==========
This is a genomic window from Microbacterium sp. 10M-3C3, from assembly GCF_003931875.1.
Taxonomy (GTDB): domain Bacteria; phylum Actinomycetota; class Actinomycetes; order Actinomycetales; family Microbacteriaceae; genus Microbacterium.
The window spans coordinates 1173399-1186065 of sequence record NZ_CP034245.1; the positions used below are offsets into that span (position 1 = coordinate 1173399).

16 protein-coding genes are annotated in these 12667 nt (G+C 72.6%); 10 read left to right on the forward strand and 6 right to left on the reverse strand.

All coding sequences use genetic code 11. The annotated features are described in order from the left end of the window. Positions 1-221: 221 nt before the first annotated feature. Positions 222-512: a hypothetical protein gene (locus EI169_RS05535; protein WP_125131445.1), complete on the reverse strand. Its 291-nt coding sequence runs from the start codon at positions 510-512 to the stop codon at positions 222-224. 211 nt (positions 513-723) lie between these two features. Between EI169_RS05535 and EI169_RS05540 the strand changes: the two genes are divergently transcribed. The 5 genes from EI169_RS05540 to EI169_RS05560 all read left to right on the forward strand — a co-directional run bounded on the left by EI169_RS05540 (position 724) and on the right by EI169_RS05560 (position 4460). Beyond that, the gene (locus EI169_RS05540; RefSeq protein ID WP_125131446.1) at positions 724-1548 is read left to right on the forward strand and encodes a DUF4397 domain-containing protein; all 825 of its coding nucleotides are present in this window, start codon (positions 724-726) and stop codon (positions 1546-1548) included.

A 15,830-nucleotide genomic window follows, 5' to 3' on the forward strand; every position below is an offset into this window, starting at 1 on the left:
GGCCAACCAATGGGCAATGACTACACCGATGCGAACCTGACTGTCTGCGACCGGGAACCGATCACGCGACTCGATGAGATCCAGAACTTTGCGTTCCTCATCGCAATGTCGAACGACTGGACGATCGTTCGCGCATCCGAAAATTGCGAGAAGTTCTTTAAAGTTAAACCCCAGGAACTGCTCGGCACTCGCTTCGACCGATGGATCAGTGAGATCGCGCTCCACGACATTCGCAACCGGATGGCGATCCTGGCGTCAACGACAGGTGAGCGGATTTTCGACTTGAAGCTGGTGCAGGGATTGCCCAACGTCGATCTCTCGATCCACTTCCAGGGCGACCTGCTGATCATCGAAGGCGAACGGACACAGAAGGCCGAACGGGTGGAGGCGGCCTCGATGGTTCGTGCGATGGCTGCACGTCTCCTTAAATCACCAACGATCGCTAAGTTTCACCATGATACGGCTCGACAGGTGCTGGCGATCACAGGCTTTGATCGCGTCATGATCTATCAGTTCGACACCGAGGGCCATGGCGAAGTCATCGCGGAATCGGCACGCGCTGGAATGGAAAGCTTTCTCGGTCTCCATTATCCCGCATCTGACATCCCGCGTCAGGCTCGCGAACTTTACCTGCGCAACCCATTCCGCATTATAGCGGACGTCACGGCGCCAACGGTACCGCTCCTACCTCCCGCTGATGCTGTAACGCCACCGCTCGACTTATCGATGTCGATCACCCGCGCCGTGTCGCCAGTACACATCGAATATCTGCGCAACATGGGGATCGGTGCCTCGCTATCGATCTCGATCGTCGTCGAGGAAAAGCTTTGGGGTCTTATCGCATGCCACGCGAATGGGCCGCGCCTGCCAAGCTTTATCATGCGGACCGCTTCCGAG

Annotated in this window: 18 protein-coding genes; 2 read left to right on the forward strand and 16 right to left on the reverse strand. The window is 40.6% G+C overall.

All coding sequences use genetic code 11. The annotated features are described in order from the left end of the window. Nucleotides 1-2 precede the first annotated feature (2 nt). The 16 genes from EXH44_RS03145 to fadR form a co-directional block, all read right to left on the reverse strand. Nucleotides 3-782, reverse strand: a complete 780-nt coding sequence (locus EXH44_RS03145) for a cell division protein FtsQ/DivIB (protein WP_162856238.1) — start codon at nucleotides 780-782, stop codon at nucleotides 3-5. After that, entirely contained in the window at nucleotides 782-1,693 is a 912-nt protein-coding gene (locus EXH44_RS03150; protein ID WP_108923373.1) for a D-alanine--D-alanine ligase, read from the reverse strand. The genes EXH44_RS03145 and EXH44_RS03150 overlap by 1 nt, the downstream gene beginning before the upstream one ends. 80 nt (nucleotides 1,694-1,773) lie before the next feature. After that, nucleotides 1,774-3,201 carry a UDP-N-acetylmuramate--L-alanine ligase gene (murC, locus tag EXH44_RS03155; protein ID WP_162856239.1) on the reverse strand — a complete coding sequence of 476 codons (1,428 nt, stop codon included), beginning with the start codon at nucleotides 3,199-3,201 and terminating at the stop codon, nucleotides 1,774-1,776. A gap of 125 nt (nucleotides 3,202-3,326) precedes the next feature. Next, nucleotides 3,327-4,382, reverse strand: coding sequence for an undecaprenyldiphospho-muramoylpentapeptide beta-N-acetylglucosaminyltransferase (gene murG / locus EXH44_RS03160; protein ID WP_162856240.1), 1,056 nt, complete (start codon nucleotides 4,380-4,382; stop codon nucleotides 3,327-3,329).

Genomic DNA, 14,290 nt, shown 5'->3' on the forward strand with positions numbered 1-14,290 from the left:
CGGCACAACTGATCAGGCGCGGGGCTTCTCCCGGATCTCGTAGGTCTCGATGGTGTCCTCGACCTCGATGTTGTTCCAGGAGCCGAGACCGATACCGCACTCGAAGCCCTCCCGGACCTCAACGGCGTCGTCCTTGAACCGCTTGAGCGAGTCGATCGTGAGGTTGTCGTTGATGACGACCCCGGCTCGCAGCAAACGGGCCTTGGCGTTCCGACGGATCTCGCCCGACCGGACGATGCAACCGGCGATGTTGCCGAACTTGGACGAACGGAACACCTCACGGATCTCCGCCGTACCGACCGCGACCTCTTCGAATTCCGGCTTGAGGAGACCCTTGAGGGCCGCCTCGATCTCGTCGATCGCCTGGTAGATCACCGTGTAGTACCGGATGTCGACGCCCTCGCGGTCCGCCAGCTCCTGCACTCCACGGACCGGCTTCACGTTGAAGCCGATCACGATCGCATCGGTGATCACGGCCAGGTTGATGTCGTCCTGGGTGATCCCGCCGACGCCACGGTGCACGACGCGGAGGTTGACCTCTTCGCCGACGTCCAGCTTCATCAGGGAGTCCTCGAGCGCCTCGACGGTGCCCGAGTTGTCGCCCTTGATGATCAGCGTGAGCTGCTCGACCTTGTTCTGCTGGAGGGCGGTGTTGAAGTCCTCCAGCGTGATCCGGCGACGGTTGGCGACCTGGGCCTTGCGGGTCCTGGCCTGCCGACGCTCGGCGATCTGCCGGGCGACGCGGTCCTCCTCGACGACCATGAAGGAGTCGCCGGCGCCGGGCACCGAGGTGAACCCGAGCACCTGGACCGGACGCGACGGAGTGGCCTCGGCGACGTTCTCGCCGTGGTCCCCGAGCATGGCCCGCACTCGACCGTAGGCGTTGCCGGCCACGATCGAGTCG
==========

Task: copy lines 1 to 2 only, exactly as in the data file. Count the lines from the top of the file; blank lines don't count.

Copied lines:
This is a genomic window from Microbacterium sp. 10M-3C3, from assembly GCF_003931875.1.
Taxonomy (GTDB): domain Bacteria; phylum Actinomycetota; class Actinomycetes; order Actinomycetales; family Microbacteriaceae; genus Microbacterium.